Here's how to beat your, ahem, coffee cup addiction
Updated: Jan 18, 2021
You may have asked yourself if you’re addicted to coffee, but have you ever considered you might be addicted to your coffee cup!?
Australians discard one billion disposable coffee cups every year. As a society, we are addicted to single-use cups.
The great irony about all of this - disposable cups are made from recyclable materials, paper and a thin plastic lining, but most recycling systems can’t separate these mixed materials. That cup that you use for five minutes, ends up in landfill. The problem is doubled when - and I see this every day - people throw their cup and lid away together, and that polypropylene plastic lid, which is recyclable, joins the landfill.
Cups and lids that are abandoned in the park to be swept into our drains and waterways can become a major pollution problem and are lethal to animals; floating plastic remnants are accidentally eaten by marine creatures like turtles and whales, which are commonly found dead from starvation with stomachs full of plastic (here's how you can help).
Why we need to quit single-use
We know we must use less plastic, as evidence shows its devastation to marine life, but we must also consciously produce and use less single-use items, be they derived from wood, cardboard, compostable or other materials. This will reduce the energy costs and emissions of the products we use, and we begin to minimise our carbon footprint.
Think about the lifecycle of a disposable cup. A lot of resources and energy have gone into producing a product with an end-use time of less than five minutes. Doesn’t that seem absurd? As the materials in the item aren’t repurposed, their value and energy input is lost forever, making the whole process wasteful, pollutive, and overall unsustainable.
The production and transportation of single-use cups relies on fossil fuels, which emit carbon dioxide. It’s estimated that the production of every 10 paper cups results in approximately one kilogram of carbon dioxide emissions. It’s even thought that cups emit methane, the same as rotting food, when decomposing. Carbon dioxide and methane are the top two culprits driving global temperature rise, which is having detrimental effects on our oceans, such as bleaching the Great Barrier Reef.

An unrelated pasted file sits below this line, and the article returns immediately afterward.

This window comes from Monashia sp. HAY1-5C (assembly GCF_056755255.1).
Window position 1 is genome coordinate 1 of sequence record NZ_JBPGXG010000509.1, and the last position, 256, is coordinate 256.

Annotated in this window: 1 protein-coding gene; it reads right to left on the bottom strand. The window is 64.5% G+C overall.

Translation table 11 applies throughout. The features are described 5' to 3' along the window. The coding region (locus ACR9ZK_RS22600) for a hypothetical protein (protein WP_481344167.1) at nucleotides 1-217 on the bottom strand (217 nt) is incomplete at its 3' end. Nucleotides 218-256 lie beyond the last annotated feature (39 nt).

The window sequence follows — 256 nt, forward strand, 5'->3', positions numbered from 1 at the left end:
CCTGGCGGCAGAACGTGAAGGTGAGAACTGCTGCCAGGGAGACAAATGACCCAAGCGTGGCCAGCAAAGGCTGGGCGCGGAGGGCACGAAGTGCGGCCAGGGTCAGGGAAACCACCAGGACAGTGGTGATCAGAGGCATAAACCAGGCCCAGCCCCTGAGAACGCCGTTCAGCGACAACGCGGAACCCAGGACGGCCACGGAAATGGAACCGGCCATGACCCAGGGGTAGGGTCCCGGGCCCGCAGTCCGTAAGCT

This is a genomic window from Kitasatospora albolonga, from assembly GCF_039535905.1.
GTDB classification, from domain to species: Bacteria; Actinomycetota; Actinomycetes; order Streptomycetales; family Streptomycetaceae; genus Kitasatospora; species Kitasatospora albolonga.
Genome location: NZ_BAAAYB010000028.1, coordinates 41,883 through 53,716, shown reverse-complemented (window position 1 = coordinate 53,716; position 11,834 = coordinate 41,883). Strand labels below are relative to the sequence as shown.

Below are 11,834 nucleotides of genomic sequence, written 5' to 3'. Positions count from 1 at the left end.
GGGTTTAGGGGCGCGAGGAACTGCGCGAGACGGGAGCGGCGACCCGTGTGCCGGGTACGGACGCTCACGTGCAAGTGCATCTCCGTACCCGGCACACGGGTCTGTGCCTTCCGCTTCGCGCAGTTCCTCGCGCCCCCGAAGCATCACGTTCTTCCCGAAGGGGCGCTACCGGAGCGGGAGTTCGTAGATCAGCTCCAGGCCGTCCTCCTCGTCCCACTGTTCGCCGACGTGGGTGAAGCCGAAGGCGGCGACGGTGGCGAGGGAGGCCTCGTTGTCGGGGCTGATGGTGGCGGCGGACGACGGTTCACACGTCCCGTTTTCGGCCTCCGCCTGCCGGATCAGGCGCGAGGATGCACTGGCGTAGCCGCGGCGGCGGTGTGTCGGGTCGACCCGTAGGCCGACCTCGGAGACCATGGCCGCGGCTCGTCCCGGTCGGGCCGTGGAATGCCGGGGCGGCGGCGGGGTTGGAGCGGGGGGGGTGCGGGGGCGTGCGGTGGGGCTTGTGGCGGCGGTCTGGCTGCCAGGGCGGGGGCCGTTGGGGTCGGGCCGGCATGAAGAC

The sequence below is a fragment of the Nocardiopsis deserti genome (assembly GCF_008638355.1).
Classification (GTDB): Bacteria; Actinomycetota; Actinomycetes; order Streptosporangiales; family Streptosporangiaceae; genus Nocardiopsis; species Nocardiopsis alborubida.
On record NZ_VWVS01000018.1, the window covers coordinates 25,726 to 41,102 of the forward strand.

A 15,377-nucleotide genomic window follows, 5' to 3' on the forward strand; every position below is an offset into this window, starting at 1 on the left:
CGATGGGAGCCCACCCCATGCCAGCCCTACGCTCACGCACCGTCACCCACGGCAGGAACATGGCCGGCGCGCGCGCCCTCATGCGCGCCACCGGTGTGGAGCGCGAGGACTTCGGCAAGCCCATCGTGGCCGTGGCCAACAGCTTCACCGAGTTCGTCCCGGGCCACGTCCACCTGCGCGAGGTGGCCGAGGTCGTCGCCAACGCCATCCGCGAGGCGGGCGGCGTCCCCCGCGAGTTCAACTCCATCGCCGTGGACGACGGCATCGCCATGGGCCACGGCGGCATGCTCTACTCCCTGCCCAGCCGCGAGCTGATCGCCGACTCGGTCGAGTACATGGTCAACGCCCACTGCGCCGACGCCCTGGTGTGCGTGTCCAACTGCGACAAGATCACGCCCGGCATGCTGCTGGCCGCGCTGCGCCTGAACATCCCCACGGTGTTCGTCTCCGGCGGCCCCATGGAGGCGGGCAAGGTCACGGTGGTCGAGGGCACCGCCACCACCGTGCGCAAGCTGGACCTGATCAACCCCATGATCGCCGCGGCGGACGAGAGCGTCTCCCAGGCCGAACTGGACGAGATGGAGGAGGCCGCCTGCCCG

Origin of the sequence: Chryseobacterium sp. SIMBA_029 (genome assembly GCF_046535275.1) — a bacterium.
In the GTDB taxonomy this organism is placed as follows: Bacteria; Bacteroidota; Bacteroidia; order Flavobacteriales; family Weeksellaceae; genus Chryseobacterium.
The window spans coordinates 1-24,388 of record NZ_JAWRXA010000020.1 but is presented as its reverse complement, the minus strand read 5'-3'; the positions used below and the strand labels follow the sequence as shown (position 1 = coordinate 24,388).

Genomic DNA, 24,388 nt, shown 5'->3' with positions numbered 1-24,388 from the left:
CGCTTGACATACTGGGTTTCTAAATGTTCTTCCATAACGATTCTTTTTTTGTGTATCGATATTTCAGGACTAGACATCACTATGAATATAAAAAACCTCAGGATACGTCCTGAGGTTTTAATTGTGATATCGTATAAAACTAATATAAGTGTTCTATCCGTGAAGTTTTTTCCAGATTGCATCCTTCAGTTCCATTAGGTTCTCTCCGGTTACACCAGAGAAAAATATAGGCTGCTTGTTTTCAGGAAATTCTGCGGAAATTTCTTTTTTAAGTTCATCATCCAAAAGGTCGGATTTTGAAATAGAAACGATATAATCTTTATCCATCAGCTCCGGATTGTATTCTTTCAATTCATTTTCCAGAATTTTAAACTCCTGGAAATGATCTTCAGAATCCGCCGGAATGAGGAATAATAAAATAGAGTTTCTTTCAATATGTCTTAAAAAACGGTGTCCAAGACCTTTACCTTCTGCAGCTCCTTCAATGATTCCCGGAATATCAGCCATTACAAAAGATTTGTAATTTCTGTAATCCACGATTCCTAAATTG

Image © The Ocean Agency, XL Catlin Seaview Survey, Richard Vevers
While compostable cups might sound lovely because they're derived from plant materials rather than fossil fuelled plastic, they're becoming prolific in cafes around Australia, are still thrown in the bin, and are not composted on the commercial scale that they were designed for. We are simply replacing one single-use problem with another.
It’s time that we as consumers, and our café culture, all together embrace more socially and environmentally responsible habits.
I’m not telling you to give up your morning takeaway coffee ritual (although making your own drink at home is definitely the best way to reduce your impact and your spending!). It’s very hard to go cold-turkey on any addiction. So I suggest creating a new healthier habit to replace the old one.
New habit #1
Own a reusable cup. Befriend it, take it everywhere you go - your car, your bag, have a spare one on your desk at work - you will have soon established a new habit of taking your cup with you when you go to buy your coffee.
According to this Life Cycle Assessment of reusable and single-use coffee cups, it’s more environmentally friendly to serve drinks in reusable cup than in single-use paper or plastic cup.
New habit #2
Take a five minute break out of your day and sit in to have your coffee.
New habit #3
If you are on the run and a disposable cup can’t be avoided, ‘go topless’ by refusing a lid. Wash and bring your reusable lid from last time, or, if you have your own reusable cup nearby, simply decant your drink into it!
If we consider that our habits, consumption, manufacturing systems and our ecosystems are all interrelated - we see how important it is to create new daily habits: #RefuseSingleUse.
At the time of writing this, Queensland Health’s latest health direction states that reusable cups aren’t permitted in hospitality establishments. This is unfortunate, but I still encourage you to ask your cafe if they can do a ‘contactless pour’: this is where the customer puts their cup on the counter, the barista pours the coffee shot in, the milk, and allows the customer to place their own lid.